In their article, entitled “Factors influencing academics’ research engagement and productivity: A developing countries perspective,” Heng and co-researchers developed a framework of factors influencing academics’ research engagement and productivity, as seen below.
This comprehensive framework, the authors noted, may be best employed to understand the relationship between different factors that have influence on research engagement and productivity of academics who are based in developing societies.
Overall, Heng et al. (2020) concluded that the results of their review pointed to the North-South inequalities in knowledge production that leave Global South scholars underrepresented in top international journals and in the global academic community. The authors called for further research that employs in-depth interviews, large sample sizes, longitudinal methods, or mixed methods approaches, to provide deeper insights into the contextual realities in which periphery scholars live and work.
As these South-based scholars are trying to contribute to the international academic community despite the many constraints facing them, Heng et al. argued that “the uniqueness of contexts, perspectives, and local knowledge coming from researchers in the Global South” should be accorded greater recognition and appreciation (p. 976).
Altbach, P. G. (Ed.) (2003). The decline of the guru: The academic profession in developing and middle-income countries. New York: Palgrave Macmillan. https://www.palgrave.com/gp/book/9780312295912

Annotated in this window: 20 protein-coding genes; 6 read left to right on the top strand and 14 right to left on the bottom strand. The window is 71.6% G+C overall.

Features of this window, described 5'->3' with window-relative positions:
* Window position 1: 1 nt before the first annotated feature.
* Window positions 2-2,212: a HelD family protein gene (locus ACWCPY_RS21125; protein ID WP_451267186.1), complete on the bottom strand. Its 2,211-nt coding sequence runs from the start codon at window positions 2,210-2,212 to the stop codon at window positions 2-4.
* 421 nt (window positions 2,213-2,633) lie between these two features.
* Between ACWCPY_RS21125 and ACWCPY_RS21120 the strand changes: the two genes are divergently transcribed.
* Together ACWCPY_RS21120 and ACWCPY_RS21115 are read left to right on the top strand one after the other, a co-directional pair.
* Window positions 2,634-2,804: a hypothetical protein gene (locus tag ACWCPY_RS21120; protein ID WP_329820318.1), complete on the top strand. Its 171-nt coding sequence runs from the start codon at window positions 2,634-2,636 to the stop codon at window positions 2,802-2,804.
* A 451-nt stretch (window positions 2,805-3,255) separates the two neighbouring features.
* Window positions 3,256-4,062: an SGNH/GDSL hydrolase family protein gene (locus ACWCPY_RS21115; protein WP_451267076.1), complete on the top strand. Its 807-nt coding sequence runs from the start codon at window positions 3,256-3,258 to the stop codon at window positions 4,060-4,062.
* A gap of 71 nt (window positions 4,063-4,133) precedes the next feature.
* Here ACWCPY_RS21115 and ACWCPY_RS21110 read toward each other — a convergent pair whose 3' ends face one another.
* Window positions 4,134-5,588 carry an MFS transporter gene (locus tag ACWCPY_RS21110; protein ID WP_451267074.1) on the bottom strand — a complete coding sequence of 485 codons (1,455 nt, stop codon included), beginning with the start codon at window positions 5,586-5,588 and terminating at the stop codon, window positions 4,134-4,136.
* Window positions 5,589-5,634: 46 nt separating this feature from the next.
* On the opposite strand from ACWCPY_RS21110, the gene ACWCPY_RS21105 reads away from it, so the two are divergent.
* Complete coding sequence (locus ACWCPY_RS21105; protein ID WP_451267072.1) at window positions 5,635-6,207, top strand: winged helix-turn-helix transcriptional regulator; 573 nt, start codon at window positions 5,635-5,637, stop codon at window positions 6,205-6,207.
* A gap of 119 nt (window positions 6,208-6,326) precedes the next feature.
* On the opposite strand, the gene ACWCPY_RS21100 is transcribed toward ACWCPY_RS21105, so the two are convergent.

Bland, C. J., Center, B. A., Finstad, D. A., Risbey, K. R. & Staples, J. G. (2005). A theoretical, practical, predictive model of faculty and department research productivity. Academic Medicine, 80(3), 225-237. https://journals.lww.com/academicmedicine/fulltext/2005/03000/a_theoretical,_practical,_predictive_model_of.6.aspx
Canagarajah, A. S. (2002). A geopolitics of academic writing. Pittsburgh: University of Pittsburgh Press. https://muse.jhu.edu/book/27073
Heng, K., Hamid, M. O. & Khan, A. (2020/in press). Factors influencing academics’ research engagement and productivity: A developing countries perspective. Issues in Educational Research, 30(3), 965-987. http://www.iier.org.au/iier30/heng.pdf.
Tien, H. (2016). Vietnamese academics’ research capacity in tertiary contexts. Unpublished PhD thesis, Victoria University of Wellington, New Zealand. http://hdl.handle.net/10063/5141
HENG Kimkong is a PhD candidate in the School of Education at the University of Queensland, Australia. He is a recipient of the Australia Awards Scholarship and a Visiting Senior Fellow at the Cambodian Institute for Cooperation and Peace. He is also a co-founder of Cambodian Education Forum, an online publication platform dedicated to education-related topics.
Heng, K. (2020). A comprehensive framework to study factors influencing academics’ research engagement and productivity. Cambodian Education Forum, 1(16), 1-5.